We love a good old rumour - and the latest one is that dear old woe-hit BlackBerry-maker, RIM, is looking to sell itself to South Korean giant, Samsung.
BGR claims that sources have told it the company is considering licensing its software to other vendors but is now leaning more towards a full acquisition by a third party of either specific divisions - or even the entire company. And its little ears within the Canadian company have spilled that Samsung is the front runner.
RIMs main selling points are - of course, its email and BBM services. Other aspects (like the App World and music) are not as fluid as they are on other operating systems. But BlackBerry's seemingly unbreakable bond of trust with its users was broken last October when the service went down and many long-time devotees jumped ship.
Since then, there've been rumours of it looking to license BBM out to Android users - but we've not seen anything concrete come of it. And, we hate to say it for fear of editorialising, but many would agree that in the face of innovation from Apple, Google - and now Microsoft - BlackBerry certainly looks like its had its day.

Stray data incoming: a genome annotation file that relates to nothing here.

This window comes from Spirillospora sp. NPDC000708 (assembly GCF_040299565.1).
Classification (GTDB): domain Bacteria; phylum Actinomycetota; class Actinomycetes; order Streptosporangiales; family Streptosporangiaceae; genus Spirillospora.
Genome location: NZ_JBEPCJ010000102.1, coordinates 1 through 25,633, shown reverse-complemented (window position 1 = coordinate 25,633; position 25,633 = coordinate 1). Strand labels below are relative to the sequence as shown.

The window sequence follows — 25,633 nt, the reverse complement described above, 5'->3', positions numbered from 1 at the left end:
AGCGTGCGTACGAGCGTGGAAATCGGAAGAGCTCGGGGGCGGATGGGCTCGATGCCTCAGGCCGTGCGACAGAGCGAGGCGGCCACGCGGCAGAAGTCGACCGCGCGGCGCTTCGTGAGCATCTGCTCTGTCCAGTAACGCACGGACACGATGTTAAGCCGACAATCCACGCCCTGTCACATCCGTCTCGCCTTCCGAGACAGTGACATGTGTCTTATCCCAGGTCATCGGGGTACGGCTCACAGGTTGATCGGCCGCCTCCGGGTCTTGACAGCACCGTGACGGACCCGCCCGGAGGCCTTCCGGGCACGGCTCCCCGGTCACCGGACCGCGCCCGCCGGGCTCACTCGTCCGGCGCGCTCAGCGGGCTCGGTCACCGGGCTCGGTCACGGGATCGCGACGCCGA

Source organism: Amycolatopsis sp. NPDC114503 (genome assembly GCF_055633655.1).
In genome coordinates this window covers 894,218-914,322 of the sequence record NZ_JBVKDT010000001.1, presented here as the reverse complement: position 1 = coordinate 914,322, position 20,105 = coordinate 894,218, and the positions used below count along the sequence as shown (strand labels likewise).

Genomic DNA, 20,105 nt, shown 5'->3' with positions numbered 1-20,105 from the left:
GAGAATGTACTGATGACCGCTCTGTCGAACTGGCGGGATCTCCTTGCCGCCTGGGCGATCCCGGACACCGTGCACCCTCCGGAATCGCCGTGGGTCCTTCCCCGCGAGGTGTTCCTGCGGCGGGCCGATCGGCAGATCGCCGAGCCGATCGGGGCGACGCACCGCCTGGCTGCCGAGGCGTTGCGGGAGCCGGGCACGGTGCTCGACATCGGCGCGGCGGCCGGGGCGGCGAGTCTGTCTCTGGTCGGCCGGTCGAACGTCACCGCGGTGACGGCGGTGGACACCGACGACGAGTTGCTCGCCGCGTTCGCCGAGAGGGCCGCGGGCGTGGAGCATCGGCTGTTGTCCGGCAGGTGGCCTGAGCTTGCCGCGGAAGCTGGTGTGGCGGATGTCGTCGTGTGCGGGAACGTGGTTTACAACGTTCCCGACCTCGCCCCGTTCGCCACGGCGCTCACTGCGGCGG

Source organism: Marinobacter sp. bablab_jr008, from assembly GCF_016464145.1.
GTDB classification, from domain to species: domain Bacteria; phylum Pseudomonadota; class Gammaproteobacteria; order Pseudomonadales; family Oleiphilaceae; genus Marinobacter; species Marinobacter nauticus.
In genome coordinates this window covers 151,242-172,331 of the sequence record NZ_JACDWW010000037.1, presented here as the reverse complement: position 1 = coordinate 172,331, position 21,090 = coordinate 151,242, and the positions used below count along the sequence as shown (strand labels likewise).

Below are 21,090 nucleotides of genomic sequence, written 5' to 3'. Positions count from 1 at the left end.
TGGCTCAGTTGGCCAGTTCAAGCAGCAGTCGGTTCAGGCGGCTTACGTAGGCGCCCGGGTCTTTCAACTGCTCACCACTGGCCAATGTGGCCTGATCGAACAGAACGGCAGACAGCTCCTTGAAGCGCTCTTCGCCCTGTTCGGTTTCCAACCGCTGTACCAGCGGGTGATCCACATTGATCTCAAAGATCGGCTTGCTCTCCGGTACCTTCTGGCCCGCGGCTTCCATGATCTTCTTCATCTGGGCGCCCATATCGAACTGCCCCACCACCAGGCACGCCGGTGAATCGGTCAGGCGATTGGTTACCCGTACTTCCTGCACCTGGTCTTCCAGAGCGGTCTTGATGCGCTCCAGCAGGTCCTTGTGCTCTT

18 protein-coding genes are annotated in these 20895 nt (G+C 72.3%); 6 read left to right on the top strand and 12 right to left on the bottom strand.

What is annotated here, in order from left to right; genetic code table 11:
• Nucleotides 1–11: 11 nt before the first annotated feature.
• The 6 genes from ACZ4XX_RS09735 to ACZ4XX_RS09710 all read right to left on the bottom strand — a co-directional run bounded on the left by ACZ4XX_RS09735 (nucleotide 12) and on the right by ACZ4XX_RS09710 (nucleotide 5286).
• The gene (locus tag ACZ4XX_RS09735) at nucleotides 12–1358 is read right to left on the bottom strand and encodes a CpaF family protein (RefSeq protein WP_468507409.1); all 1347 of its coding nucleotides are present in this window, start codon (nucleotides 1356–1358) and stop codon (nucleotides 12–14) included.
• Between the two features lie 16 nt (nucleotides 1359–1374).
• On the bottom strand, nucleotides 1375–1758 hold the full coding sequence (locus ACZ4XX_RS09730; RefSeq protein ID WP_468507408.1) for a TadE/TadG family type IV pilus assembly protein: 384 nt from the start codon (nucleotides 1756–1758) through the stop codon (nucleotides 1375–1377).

The company is working on its BBX OS and there have been some nice leaks of upcoming devices, so perhaps all is not lost. But in the same way that Apple went from boom to near bust and then rose to become one of the world's biggest companies, it could be that RIM just needs some new leadership. Recent attempts to get rid of bosses there have yielded little fruit for revolutionaries within.
Obviously, Research in Motion is keeping very tight lipped on all aspects of takeovers and sales and there have been various other claims over the last few months. Stocks rose recently on the news that RIM had engaged Goldman Sachs to help it look for a new Mummy or Daddy.
And Samsung, of course, is denying everything, with a spokesperson telling Reuters "we haven't considered acquiring the firm and are not interested in [buying RIM]", adding that no approach had been made to RIM and that Samsung had no interest in a licensing deal either for good measure.
If a deal was to be struck, the cost would likely be somewhere between $10 billion and $15 billion though this is, of course, market and secrecy dependent. Expect no further news until a deal has been hammered out (aside from obvious leaks, of course).